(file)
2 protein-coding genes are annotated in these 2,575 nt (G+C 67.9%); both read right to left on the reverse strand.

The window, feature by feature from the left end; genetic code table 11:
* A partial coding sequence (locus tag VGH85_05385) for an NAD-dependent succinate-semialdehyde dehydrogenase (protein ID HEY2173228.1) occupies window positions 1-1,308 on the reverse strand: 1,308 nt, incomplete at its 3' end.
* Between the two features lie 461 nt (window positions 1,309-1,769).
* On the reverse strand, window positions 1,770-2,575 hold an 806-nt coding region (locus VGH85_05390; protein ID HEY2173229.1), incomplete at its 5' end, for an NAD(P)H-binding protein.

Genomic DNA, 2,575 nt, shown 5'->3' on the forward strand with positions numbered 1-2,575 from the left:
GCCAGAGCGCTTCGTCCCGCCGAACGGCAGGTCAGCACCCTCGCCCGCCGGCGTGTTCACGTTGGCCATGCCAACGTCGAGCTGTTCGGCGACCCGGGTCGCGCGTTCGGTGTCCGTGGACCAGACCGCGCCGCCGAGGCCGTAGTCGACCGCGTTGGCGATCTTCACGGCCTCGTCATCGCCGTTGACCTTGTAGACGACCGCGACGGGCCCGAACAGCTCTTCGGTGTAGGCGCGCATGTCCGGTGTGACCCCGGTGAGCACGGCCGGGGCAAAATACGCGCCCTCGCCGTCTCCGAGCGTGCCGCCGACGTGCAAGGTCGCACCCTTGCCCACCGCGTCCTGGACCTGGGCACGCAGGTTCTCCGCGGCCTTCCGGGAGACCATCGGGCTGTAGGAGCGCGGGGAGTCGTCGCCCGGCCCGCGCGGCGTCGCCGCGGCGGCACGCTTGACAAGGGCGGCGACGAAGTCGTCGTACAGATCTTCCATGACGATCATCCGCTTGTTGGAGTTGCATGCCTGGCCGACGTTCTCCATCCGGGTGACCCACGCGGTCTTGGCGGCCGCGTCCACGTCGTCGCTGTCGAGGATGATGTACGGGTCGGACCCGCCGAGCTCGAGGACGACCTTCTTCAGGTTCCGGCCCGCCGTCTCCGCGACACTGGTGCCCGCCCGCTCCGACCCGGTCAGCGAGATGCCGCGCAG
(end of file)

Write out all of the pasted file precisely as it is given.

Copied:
2 protein-coding genes are annotated in these 2,575 nt (G+C 67.9%); both read right to left on the reverse strand.

The window, feature by feature from the left end; genetic code table 11:
* A partial coding sequence (locus tag VGH85_05385) for an NAD-dependent succinate-semialdehyde dehydrogenase (protein ID HEY2173228.1) occupies window positions 1-1,308 on the reverse strand: 1,308 nt, incomplete at its 3' end.
* Between the two features lie 461 nt (window positions 1,309-1,769).
* On the reverse strand, window positions 1,770-2,575 hold an 806-nt coding region (locus VGH85_05390; protein ID HEY2173229.1), incomplete at its 5' end, for an NAD(P)H-binding protein.

Genomic DNA, 2,575 nt, shown 5'->3' on the forward strand with positions numbered 1-2,575 from the left:
GCCAGAGCGCTTCGTCCCGCCGAACGGCAGGTCAGCACCCTCGCCCGCCGGCGTGTTCACGTTGGCCATGCCAACGTCGAGCTGTTCGGCGACCCGGGTCGCGCGTTCGGTGTCCGTGGACCAGACCGCGCCGCCGAGGCCGTAGTCGACCGCGTTGGCGATCTTCACGGCCTCGTCATCGCCGTTGACCTTGTAGACGACCGCGACGGGCCCGAACAGCTCTTCGGTGTAGGCGCGCATGTCCGGTGTGACCCCGGTGAGCACGGCCGGGGCAAAATACGCGCCCTCGCCGTCTCCGAGCGTGCCGCCGACGTGCAAGGTCGCACCCTTGCCCACCGCGTCCTGGACCTGGGCACGCAGGTTCTCCGCGGCCTTCCGGGAGACCATCGGGCTGTAGGAGCGCGGGGAGTCGTCGCCCGGCCCGCGCGGCGTCGCCGCGGCGGCACGCTTGACAAGGGCGGCGACGAAGTCGTCGTACAGATCTTCCATGACGATCATCCGCTTGTTGGAGTTGCATGCCTGGCCGACGTTCTCCATCCGGGTGACCCACGCGGTCTTGGCGGCCGCGTCCACGTCGTCGCTGTCGAGGATGATGTACGGGTCGGACCCGCCGAGCTCGAGGACGACCTTCTTCAGGTTCCGGCCCGCCGTCTCCGCGACACTGGTGCCCGCCCGCTCCGACCCGGTCAGCGAGATGCCGCGCAG